**Electronic Integration**

An electronic integrator is a device that produces an output waveform whose value at any instant of time equals the total area under the input waveform up to that point in time. (For those familiar with mathematical integration, the process produces the time-varying function I:, Vi,,(/) dt.) To illustrate this concept, suppose the input to an electronic integrator is the de level E volts, which is first connected to the integrator at an instant of time we will call t = O. Refer to Figure 14-18. The plot of the de “waveform” versus time is simply a horizontal line at level E volts, since the de voltage is constant. The more time that we allow to pass, the greater the area that accumulates under the dc waveform. At any time-point t, the total area under the input waveform between time 0 and time 1 is (height) X (width) = EI volts, as illustrated in the figure. For example, if E = 5 V de, then the output will be 5 V at t = 1 s, 10 V at t = 2 s, 15 V at t = 3 s, and so forth. We see that the output is the ramp voltage vo(t) = Et.

When the input to a practical integrator is a de level, the output will rise linearly with time, as shown in Figure 14-18, and will eventually reach the maximum possible output voltage of the amplifier. Of course, the integration process ceases at that time. If the input voltage goes negative for a certain interval of time, the total area during that interval is negative and subtracts from whatever positive area had previously accumulated, thus reducing the output voltage. Therefore, the input must periodically go positive ane} negative to prevent the output of an integrator from reaching its positive or negative limit. We will explore this process in greater detail in a later discussion on waveshaping. .

How an electronic integrator is constructed using an operational amplifier. Note that the component in the feedback path is capacitor C, and that the amplifier is operated in an inverting configuration. Besides the usual idealamplifier assumptions, we arc assuming zero input offset, since any input dc level would be integrated as shown in Figure 14-18 and would eventually cause the amplifier to saturate. Thus, we show an ideal-integra/or circuit.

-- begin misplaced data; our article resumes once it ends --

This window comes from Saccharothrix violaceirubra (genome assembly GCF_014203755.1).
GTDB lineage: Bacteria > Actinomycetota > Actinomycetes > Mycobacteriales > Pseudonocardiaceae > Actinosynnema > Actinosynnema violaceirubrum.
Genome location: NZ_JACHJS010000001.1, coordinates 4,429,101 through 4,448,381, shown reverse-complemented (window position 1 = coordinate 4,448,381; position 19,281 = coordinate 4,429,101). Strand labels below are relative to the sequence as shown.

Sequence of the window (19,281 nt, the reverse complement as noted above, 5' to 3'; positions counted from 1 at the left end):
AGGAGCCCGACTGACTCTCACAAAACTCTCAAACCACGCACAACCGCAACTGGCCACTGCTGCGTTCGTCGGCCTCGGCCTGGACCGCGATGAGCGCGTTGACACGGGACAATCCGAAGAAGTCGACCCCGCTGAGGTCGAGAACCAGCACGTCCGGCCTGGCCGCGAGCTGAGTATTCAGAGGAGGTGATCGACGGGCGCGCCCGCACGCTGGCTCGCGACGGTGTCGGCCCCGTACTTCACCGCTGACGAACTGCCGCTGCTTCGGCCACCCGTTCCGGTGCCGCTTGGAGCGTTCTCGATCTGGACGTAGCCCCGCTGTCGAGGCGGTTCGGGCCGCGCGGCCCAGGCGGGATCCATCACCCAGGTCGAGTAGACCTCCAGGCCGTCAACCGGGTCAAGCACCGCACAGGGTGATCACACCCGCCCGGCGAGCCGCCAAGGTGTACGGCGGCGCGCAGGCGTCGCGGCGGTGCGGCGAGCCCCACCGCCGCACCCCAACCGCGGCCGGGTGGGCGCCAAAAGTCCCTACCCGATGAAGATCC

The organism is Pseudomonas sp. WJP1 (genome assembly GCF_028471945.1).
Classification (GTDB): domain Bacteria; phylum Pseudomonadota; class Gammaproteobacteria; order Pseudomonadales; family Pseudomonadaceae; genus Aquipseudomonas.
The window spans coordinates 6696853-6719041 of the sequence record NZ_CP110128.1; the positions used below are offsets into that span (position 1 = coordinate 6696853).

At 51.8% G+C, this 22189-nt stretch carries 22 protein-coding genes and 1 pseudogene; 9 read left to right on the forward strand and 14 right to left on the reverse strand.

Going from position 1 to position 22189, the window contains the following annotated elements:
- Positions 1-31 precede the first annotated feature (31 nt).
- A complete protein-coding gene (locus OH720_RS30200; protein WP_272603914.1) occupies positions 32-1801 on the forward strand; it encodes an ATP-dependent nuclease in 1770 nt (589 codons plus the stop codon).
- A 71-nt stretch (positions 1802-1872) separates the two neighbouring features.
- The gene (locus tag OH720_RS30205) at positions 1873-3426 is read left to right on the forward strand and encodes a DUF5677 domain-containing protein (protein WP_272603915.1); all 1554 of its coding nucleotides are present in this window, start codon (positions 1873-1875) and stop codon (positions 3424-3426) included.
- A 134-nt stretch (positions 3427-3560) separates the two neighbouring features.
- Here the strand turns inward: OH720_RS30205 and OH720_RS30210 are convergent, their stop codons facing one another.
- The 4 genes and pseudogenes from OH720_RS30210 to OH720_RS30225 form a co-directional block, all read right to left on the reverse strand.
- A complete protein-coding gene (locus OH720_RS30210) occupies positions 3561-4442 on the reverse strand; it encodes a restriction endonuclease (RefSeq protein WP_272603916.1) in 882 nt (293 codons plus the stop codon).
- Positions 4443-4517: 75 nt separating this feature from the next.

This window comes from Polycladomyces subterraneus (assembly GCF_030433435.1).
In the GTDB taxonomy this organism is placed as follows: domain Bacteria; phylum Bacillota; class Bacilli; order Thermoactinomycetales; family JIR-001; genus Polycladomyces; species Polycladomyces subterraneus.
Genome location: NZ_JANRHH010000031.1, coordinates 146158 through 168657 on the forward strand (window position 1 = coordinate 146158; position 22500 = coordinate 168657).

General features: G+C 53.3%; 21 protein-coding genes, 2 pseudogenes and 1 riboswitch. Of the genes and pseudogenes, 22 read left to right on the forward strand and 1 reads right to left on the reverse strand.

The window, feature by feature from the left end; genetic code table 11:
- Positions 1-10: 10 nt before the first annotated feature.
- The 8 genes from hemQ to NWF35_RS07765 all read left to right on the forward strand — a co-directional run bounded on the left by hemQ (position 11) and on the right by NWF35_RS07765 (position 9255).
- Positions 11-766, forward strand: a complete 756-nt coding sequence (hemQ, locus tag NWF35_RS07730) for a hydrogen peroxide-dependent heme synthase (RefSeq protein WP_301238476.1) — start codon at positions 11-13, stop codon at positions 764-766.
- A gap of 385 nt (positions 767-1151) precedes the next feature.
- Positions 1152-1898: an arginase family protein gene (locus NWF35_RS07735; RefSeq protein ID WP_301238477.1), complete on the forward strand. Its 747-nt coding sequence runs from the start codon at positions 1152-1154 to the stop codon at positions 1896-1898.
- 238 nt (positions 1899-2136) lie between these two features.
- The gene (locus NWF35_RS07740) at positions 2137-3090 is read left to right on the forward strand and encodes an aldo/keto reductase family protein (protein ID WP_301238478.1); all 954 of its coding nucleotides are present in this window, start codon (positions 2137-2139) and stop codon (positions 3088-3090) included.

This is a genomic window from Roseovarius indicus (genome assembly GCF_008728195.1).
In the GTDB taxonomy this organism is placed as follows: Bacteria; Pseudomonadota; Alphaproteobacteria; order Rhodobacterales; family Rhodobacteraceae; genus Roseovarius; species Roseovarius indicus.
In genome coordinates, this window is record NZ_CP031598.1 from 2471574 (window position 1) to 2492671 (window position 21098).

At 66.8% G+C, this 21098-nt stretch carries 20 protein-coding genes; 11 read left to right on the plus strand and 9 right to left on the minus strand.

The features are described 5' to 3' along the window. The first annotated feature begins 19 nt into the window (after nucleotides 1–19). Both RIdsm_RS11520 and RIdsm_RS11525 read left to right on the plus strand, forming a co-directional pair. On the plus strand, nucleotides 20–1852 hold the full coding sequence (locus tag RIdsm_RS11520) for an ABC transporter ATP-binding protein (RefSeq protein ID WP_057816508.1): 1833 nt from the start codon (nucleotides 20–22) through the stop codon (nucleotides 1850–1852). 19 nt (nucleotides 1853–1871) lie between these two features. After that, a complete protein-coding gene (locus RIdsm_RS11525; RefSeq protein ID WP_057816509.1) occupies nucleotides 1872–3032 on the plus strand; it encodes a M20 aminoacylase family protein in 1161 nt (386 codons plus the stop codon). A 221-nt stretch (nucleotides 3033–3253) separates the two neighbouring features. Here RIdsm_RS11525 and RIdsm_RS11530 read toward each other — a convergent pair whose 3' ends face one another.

sing the standard symbol (/I to represent integration of the voltage v between time 0 and time t, we an show that, the output of this circuit is

This equation shows that the output is the (inverted) integral of the input, multiplied by the constant 11R, C. If this circuit were used to integrate the dc waveform shown in Figure 14-18, the output would be a negative-going ramp (u, = – EtIR, C). Readers unfamiliar with calculus can skip the present paragraph, in which we demonstrate why the circuit of Figure 14-19 performs integration. Since the current into the – input is 0, we. have, from Kirchhoff’s cu~rent law, where i, is the input current through R, and iI’ is the feedback current through the capacitor. Since v = 0, the current in the capacitor is

Hereafter, we will use the abbreviated symbol I to represent integration. It can be shown. using calculus, that the mathematical integral of the sine wave A since. The most important fact revealed by equation 14-46 is that the output of an integrator with sinusoidal input is a sinusoidal waveform whose amplitude is inversely proportional to its frequency. This observation follows from the presence of w (= 21T f) in the denominator of (14-46). For example, if a IOO-Hz input sine wave produces an output with peak value 10 Y, then, all else being equal, a 200- Hz sine wave will produce an output with peak value 5 Y. Note also that the output leads the input by 90°, regardless of frequency, since cos wt = sin(wt + 90°). However, as shown by equation 14-46, this phase relation is due to both integration and the inverting action of the amplifier. In many practical applications, noninverting integrator circuits are used to introduce phase lag into a system:

1. Find the peak value of the output of the ideal integrator shown in Figure 14-20. The input is Vi. = 0.5 sin (lOOt) Y.

2. Repeat, when Vin = 0.5 sin (lO.lt) V.

A voltage-controlled current source that can be operated with a grounded load. To understand its behavior as a current source, refer to which shows the voltages and currents in the circuit. Since there is (ideally) Zero current into the + input, Kirchhoff’s current law at the node where R,. is connected to the + input gives

Solution. From equation 14-31, lc = Vilt/R = (10 V)/(41dl) = 2.5 mA. Therefore, the voltage at node C (Vd is Vc = hRL = (2.5 mA)(1.5 kn) = 3.75 V. We know that the voltage at node B is twice Vc (Vo = 2Vd: VB = 2Vc = 2(3.75) = 7.5 V. ‘The voltage at node A is one-half that at node B (u: = Vol2): VA = (O(VB) = 0)(7.5) = 3.75 V. The currents II> Iz, 13, and 14 in RI, Rz, R3, and R4 can then be found: